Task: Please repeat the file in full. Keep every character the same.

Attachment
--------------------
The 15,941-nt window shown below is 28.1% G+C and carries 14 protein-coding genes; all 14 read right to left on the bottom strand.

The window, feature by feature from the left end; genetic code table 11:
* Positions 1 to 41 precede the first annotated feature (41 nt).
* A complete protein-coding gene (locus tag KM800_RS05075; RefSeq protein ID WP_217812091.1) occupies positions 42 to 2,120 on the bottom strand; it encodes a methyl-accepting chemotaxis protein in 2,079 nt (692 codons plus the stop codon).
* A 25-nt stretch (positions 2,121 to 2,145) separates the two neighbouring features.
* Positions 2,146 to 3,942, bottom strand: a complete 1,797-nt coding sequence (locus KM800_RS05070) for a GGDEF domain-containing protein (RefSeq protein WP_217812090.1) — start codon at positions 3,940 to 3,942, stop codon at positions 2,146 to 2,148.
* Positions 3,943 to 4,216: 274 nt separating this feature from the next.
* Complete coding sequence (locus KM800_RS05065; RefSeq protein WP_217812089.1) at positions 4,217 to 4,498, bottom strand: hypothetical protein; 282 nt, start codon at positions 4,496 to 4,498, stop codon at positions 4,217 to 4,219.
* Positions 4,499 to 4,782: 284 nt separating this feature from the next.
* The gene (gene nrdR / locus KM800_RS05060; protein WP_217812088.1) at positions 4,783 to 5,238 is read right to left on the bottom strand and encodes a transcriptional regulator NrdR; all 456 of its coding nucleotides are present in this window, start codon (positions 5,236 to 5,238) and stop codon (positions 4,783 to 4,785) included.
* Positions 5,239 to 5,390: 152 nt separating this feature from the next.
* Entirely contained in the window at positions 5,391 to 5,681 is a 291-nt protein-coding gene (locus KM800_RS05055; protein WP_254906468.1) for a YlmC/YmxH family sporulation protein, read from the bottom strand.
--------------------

The 15,941-nt window shown below is 28.1% G+C and carries 14 protein-coding genes; all 14 read right to left on the bottom strand.

The window, feature by feature from the left end; genetic code table 11:
* Positions 1 to 41 precede the first annotated feature (41 nt).
* A complete protein-coding gene (locus tag KM800_RS05075; RefSeq protein ID WP_217812091.1) occupies positions 42 to 2,120 on the bottom strand; it encodes a methyl-accepting chemotaxis protein in 2,079 nt (692 codons plus the stop codon).
* A 25-nt stretch (positions 2,121 to 2,145) separates the two neighbouring features.
* Positions 2,146 to 3,942, bottom strand: a complete 1,797-nt coding sequence (locus KM800_RS05070) for a GGDEF domain-containing protein (RefSeq protein WP_217812090.1) — start codon at positions 3,940 to 3,942, stop codon at positions 2,146 to 2,148.
* Positions 3,943 to 4,216: 274 nt separating this feature from the next.
* Complete coding sequence (locus KM800_RS05065; RefSeq protein WP_217812089.1) at positions 4,217 to 4,498, bottom strand: hypothetical protein; 282 nt, start codon at positions 4,496 to 4,498, stop codon at positions 4,217 to 4,219.
* Positions 4,499 to 4,782: 284 nt separating this feature from the next.
* The gene (gene nrdR / locus KM800_RS05060; protein WP_217812088.1) at positions 4,783 to 5,238 is read right to left on the bottom strand and encodes a transcriptional regulator NrdR; all 456 of its coding nucleotides are present in this window, start codon (positions 5,236 to 5,238) and stop codon (positions 4,783 to 4,785) included.
* Positions 5,239 to 5,390: 152 nt separating this feature from the next.
* Entirely contained in the window at positions 5,391 to 5,681 is a 291-nt protein-coding gene (locus KM800_RS05055; protein WP_254906468.1) for a YlmC/YmxH family sporulation protein, read from the bottom strand.